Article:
Here's a message that I send to Brian ("Brian@oldcomputers"
<brian(a)oldcomputers.freeserve.co.uk>) in response to his questions about the IPC.
First, General info.
Have you seen this web site <http://www.coho.org/~pete/IPC/integral.html>? I
helped Peter when he got his IPC and he has posted a lot of general information about the
IPC there. It also has some disk images that you can download. There are images there of
all of the disks that come with the IPC. I've been intending to set up an IPC web site
but I don't know when I'll ever get to it.
Thgere are only two ROM options available to the public for the IPC. (the Software
Engineering ROM and a Technical BASIC ROM). You will notice a door in the center of the
back cover of the IPC. That's where the operating Systems ROM is located. Open the
door and look at the box that's there. It should have a label telling you which
version of Unix is installed in the machine. Most of them came with version 5.0 but
there's also a version that's marked 1.something (0, I think). (verified later as
1.0) Despite what Peter says on his web page, the first IPCs came with an older version of
Unix. According to the sales literature, HP wasn't even sure that they were going to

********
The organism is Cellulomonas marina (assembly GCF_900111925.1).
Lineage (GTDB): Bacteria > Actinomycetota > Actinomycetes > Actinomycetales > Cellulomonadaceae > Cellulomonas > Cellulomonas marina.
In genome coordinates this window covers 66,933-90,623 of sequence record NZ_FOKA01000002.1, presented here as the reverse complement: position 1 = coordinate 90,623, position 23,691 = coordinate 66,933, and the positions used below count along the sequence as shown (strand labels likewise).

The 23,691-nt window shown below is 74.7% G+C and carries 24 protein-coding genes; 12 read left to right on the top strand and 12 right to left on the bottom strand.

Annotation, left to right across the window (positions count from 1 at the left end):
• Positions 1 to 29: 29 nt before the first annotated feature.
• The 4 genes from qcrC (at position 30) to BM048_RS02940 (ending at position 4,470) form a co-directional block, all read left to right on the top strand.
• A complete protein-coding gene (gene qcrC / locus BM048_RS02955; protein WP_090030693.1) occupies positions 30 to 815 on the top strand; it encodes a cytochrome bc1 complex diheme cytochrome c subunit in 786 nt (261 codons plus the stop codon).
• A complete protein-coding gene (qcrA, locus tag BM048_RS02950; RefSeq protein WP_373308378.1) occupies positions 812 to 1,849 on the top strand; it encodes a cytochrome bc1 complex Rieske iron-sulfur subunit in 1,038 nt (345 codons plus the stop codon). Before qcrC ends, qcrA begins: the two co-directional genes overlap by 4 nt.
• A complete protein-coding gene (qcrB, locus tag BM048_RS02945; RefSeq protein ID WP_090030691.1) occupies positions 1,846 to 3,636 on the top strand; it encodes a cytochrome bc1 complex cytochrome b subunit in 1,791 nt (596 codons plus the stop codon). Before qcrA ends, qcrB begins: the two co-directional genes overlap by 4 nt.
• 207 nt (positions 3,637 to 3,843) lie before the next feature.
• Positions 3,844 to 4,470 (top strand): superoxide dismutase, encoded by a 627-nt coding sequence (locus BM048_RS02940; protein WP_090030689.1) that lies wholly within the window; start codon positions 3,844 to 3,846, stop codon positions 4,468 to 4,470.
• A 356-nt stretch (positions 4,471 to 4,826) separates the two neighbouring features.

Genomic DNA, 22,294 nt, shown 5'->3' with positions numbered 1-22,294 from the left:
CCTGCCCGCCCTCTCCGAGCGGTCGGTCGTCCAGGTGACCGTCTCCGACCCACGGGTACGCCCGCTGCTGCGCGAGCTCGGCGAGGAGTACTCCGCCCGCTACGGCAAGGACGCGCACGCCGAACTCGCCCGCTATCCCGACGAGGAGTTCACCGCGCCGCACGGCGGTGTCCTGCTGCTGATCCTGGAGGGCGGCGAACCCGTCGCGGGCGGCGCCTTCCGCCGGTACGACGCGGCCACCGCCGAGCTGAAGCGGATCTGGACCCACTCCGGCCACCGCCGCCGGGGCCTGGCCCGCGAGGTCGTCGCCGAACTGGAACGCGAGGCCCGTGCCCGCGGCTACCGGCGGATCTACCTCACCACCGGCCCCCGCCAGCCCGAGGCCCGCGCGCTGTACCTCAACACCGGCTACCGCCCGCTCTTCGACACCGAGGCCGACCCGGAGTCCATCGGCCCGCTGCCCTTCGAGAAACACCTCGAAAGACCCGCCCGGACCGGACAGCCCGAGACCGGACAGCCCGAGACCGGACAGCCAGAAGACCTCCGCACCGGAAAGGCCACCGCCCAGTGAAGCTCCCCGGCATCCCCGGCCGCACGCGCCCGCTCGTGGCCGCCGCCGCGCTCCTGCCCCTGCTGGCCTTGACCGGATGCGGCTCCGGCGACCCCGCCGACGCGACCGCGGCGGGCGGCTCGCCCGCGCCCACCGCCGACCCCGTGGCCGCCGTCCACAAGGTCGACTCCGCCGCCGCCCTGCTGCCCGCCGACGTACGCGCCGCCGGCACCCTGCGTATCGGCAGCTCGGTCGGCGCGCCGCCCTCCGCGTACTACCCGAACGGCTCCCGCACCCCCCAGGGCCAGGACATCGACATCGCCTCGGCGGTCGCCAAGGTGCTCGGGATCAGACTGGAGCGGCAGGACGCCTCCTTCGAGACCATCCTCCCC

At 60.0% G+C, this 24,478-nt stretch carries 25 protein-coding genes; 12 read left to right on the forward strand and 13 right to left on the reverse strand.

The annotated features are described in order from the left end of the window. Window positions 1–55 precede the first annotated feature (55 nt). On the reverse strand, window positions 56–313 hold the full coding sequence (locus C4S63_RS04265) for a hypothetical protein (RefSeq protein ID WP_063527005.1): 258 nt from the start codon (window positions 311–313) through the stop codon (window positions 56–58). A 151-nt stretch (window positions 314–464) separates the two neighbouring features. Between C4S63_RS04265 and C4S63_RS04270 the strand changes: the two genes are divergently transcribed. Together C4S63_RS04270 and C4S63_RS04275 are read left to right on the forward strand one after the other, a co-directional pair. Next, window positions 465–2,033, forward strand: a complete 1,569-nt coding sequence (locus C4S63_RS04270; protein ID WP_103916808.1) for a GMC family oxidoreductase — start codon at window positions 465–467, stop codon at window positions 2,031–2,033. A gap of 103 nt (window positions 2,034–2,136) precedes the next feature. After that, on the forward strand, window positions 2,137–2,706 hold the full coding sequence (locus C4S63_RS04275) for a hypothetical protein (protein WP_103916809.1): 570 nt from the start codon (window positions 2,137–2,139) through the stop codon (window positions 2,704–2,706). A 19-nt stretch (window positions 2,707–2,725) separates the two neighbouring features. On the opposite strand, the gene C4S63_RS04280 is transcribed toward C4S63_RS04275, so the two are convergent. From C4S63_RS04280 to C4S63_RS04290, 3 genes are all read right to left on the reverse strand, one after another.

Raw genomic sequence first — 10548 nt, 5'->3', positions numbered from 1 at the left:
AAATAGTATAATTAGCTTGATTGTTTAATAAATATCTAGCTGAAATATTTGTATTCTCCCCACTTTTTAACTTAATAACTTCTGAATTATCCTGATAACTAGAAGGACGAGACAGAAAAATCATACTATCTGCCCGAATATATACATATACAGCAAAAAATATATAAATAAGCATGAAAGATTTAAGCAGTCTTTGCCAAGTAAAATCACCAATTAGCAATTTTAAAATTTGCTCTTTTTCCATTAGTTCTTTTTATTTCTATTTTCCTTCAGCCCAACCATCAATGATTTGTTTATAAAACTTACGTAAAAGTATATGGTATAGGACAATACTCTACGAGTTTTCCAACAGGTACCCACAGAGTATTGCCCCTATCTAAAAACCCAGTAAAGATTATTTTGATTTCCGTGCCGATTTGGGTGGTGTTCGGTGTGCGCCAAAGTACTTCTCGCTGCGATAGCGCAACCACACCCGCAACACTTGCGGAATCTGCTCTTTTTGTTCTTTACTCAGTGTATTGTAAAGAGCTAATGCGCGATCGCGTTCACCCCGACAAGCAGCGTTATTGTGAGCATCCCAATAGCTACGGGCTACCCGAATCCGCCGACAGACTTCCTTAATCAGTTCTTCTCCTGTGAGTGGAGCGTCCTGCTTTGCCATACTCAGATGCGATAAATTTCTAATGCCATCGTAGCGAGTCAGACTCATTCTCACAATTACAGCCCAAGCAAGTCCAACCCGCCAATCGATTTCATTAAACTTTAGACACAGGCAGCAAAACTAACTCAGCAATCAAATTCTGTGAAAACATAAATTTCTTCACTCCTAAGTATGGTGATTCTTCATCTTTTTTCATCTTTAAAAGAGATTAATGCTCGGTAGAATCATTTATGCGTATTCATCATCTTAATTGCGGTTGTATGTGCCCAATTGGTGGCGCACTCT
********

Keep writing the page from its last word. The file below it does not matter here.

offer Unix version 5.
One of the options for the IPC is Technical BASIC in ROM. If the BASIC ROM has been
installed there is supposed to be a sticker on the OS ROM box that says that BASIC has
The "ROM" is actually a small CCA (Circuit Card Assembly) that contains the
ROMs. If you buy that ROM you install it by opening the door and pulling out the OS ROM
box then dissamble the box to remove a small CCA that contains the OS ROMs. You then plug
the BASIC CCA unto the OS CCA and replace both of them in the box and reinsert the box in
the back of the IPC.
The other "ROM" option for the IPC is the "Software Engineering
ROM". However this one isn't a ROM either. It's a full sized expansion card
that mounts in one of the expansion card slots at the bottom of the back. This name is
very misleading, it's really a full set of HP-UX in ROM. It will be obvious if this
ROM is installed. One of my IPCs has something that's really odd. It's serial
port card that says option 001. It's not listed in the HP catalogs but it turns out to
be a Software Engineering ROM with a serial port card piggy backed onto it. So it has both
cards but they use only one slot. Wahoo!
There was a third ROM for the IPC but it was never sold to the public. That's the
Service ROM. The Service ROM replaced the OS ROM entirely and could be used to
troubleshoot machines that would not boot. I do have one of the service ROMs.
I may be able to help you with software once I'm able to connect a 2nd drive onto
mine so that I can readily duplicate disks. FWIW the IPC supports the HP 9122D and 9122S
external floppy disk drives. The S model has a single drive and the D model has dual
drives. There's also a 9122C drive but it's a quad density drive. The IPC will use
it but there's some incapatiblity problems with it. The D and S drives are the same as
what's in the IPC and you should be able to copy directly between the IPC and them. I
have some of those but I have to sort through them to find a good one (see below).